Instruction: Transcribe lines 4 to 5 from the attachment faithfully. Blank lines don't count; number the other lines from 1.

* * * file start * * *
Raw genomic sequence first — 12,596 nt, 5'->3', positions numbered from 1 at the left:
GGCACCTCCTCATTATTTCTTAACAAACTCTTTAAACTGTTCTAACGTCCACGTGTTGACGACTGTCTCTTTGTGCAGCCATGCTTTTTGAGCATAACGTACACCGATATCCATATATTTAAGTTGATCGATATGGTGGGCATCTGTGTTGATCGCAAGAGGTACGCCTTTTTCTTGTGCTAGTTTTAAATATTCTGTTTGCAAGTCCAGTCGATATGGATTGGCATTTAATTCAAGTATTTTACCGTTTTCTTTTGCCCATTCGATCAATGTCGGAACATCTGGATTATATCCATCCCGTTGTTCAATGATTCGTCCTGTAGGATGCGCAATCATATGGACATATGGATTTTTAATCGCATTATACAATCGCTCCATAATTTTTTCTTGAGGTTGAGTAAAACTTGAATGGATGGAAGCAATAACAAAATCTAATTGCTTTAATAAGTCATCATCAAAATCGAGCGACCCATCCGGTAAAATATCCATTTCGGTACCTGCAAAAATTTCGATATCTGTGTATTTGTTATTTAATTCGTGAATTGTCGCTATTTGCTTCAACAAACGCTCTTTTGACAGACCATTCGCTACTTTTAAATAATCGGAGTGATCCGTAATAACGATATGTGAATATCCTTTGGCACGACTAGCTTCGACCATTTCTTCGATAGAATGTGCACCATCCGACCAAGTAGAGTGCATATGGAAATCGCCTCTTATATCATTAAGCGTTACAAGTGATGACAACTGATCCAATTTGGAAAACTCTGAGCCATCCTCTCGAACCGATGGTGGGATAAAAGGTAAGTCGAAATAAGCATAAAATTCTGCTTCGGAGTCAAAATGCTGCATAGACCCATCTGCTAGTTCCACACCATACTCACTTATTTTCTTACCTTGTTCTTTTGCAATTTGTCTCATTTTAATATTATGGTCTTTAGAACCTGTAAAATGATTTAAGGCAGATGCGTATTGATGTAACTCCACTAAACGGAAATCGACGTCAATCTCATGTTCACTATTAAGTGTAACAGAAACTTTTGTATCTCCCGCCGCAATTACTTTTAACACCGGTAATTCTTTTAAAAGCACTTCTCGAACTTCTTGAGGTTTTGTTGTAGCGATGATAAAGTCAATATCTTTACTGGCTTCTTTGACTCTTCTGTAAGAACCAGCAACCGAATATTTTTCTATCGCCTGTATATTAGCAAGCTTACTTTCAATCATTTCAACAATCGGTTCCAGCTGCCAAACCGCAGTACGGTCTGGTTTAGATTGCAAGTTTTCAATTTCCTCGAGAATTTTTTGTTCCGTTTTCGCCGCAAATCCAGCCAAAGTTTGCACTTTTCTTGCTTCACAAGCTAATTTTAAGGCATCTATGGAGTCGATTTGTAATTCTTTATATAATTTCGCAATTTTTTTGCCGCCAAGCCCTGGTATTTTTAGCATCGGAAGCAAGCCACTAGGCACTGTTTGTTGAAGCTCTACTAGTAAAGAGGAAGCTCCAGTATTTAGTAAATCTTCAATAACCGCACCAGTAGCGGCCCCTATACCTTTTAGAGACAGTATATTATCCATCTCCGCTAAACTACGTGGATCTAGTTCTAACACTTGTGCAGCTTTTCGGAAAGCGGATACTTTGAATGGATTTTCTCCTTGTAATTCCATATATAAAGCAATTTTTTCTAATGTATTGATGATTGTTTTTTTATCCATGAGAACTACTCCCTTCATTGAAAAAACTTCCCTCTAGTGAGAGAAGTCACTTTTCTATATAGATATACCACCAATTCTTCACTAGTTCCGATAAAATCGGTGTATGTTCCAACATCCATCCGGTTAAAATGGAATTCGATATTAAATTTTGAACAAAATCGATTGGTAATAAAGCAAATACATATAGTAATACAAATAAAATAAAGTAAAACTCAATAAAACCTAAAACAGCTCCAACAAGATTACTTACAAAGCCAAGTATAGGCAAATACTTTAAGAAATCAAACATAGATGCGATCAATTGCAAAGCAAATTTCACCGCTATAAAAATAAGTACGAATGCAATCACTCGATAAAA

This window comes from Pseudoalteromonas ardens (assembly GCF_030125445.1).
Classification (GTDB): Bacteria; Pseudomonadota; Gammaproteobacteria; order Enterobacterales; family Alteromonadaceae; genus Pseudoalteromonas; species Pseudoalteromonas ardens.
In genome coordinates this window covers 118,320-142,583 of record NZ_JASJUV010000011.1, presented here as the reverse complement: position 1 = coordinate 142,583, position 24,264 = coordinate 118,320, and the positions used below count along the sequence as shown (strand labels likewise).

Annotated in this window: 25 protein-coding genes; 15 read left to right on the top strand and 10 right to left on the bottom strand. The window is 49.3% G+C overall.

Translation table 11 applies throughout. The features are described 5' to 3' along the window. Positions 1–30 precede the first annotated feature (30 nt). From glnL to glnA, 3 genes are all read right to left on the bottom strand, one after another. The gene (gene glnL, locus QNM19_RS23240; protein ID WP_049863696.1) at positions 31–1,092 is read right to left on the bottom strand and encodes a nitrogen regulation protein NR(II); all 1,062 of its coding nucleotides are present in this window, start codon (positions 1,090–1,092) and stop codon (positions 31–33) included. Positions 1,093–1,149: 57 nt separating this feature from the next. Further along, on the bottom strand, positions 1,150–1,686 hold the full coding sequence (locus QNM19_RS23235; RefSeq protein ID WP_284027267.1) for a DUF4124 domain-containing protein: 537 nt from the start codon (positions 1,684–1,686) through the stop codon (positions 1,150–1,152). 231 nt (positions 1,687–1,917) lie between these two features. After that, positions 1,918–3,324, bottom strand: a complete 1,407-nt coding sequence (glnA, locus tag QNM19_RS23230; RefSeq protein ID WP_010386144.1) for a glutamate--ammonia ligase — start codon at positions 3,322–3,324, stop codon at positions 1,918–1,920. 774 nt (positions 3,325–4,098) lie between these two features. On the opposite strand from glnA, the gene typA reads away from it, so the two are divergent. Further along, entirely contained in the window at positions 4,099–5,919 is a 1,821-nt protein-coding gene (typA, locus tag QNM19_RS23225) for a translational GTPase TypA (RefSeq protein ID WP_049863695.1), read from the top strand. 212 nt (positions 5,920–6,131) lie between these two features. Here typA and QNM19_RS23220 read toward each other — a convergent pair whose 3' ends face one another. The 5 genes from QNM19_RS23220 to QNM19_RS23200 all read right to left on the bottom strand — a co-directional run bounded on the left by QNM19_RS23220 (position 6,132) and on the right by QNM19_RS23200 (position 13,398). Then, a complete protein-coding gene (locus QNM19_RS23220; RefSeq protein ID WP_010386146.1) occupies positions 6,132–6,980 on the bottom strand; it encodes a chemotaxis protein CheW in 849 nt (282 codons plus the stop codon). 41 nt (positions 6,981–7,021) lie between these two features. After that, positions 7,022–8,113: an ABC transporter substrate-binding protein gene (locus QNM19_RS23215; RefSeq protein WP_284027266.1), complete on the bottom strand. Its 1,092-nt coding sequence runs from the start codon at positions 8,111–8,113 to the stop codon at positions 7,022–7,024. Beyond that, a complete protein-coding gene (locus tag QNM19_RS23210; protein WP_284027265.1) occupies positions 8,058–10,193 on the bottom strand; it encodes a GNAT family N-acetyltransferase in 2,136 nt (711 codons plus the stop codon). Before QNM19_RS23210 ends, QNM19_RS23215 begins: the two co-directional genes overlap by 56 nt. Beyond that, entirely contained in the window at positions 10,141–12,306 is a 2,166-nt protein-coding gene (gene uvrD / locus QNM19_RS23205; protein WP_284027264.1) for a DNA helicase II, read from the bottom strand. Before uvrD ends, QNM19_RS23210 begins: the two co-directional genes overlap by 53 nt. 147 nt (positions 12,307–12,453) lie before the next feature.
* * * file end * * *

Classification (GTDB): Bacteria; Pseudomonadota; Gammaproteobacteria; order Enterobacterales; family Alteromonadaceae; genus Pseudoalteromonas; species Pseudoalteromonas ardens.
In genome coordinates this window covers 118,320-142,583 of record NZ_JASJUV010000011.1, presented here as the reverse complement: position 1 = coordinate 142,583, position 24,264 = coordinate 118,320, and the positions used below count along the sequence as shown (strand labels likewise).